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Although older people are more likely to suffer a severe or even fatal case of COVID-19 than younger people, they too can become infected with the SARS CoV-2 coronavirus and end up fighting for their lives in intensive care units. On the other hand, there are also people in the so-called “high-risk group” who are infected with SARS-CoV-2 but hardly notice anything. Why this is the case is still largely unexplained even after almost a year of the pandemic.

It seems clear that the individual immune response of the body plays a role, probably also the blood group or even the genes. British researchers have now identified five genes that could be linked to severe cases of COVID-19. They hope that these findings might potentially lead to treatments for the disease.

Damage to the lungs at a molecular level

Experts say that genetic information is the second-best way to determine after clinical trials which treatments for a disease could be successful. For example, existing drugs that are currently known to target gene activities offer clues as to which drugs should be used to treat COVID-19 in clinical trials.

Scientists from the University of Edinburgh, under the direction of the Roslin Institute, together with researchers from the MRC Human Genetics Unit, the Centre for Genomic and Experimental Medicine, and the Edinburgh Clinical Research Facility have now identified genes that are implicated in two molecular processes: Antiviral immunity and pneumonia. The scientists say that this breakthrough and “startling discovery” will help to understand how Covid-19 damages the lung at a molecular level.

“Just like in sepsis and influenza, in Covid-19, damage to the lungs is caused by our own immune system, rather than the virus itself,” says Dr. Kenny Baillie, head of research at the Roslin Institute. “. Our genetic results provide a roadmap through the complexity of immune signals, showing the route to key drug targets.” The findings would immediately reveal which drugs should be at the top of the list for clinical testing. ‘We can only test a few drugs at a time, so making the right choices will save thousands of lives.”

“Major differences in five genes”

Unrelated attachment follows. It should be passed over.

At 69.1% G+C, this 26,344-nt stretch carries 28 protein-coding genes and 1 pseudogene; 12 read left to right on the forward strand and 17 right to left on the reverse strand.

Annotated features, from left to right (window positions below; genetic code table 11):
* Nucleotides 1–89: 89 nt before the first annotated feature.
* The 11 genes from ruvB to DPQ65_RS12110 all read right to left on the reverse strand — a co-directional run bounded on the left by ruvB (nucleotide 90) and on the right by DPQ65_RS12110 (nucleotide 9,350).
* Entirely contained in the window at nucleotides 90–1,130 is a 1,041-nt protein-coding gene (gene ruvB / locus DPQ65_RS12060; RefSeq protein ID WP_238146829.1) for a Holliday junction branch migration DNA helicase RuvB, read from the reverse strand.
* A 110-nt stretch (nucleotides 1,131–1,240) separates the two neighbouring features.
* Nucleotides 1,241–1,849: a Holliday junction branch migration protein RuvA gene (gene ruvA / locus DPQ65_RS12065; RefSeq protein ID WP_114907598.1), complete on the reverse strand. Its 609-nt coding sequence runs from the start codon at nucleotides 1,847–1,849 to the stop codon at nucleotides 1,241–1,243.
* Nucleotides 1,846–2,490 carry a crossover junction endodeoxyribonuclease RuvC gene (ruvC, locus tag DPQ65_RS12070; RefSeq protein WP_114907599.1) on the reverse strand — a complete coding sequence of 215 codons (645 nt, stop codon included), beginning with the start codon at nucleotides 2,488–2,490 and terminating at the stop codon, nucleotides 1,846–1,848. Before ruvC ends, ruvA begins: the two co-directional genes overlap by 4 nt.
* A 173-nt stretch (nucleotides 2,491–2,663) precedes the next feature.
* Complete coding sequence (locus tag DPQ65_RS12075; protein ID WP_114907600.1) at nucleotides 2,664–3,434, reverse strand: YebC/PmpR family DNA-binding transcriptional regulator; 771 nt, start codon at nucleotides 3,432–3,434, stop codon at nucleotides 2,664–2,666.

As part of their study, GenOMICC consortium researchers examined the DNA of 2,700 patients suffering from severe cases of COVID-19 who had been treated in 208 intensive care units across the UK. They compared the genetic information with samples from healthy volunteers from other studies, such as UK Biobank, Generation Scotland, and the 100,000 Genomes Project. And they found significant differences in five genes of intensive care patients compared to samples from healthy volunteers: “The genes – IFNAR2, TYK2, OAS1, DPP9, and CCR2 – partly explain why some people become critically ill with Covid-19 while others develop hardly any symptoms,” the researchers say. The mutated genes IFNAR2 and OAS1 are linked to the innate immune system, the genes TYK2, DPP9, and CCR2 to severe inflammatory processes.

The researchers were able to predict the effect of medications on patients on the basis of these findings. For example, it was shown that a reduction in the activity of the TYK2 gene provides protection against COVID-19 or a potentially life-threatening disruption of the immune system that might be triggered by it. There is also good news where this is concerned. A drug already approved for the treatment of rheumatoid arthritis, baricitinib, significantly reduces this TYK2 activity.

The scientists also discovered that an increase in the activity of the INFAR2 gene is also likely to protect against COVID-19. This gene is believed to mimic the effect of treatment with interferon, whereby proteins are released by the immune system’s cells to defend against viruses. According to experts, however, the most important aspect of this type of treatment is “that patients need the treatment at an early stage of the disease in order for it to be effective.”

“We now hope that further understanding on Covid-19 will come from studying the genetics of symptom duration and how symptoms change over time in non-hospitalized patients,” said Professor Albert Tenesa, lead researcher at Coronagenes. “For this, it is vital that those that have or have had Covid-19 everywhere in the world join studies such as our parallel study Coronagenes.”

Drawing on the findings published in the journal Nature, the researchers say that clinical trials should focus on drugs targeting these specific antiviral and anti-inflammatory routes.

Title picture: © Pixabay

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About the author

Author profile picture Petra Wiesmayer is a journalist and author who has conducted countless interviews with high-profile individuals and researched and written general entertainment, motorsports, and science articles for international publications. She is fascinated by technology that could shape the future of mankind and enjoys reading and writing about it.As an avid science fiction fan she is fascinated by technology that could shape the future of mankind and enjoys reading and writing about it.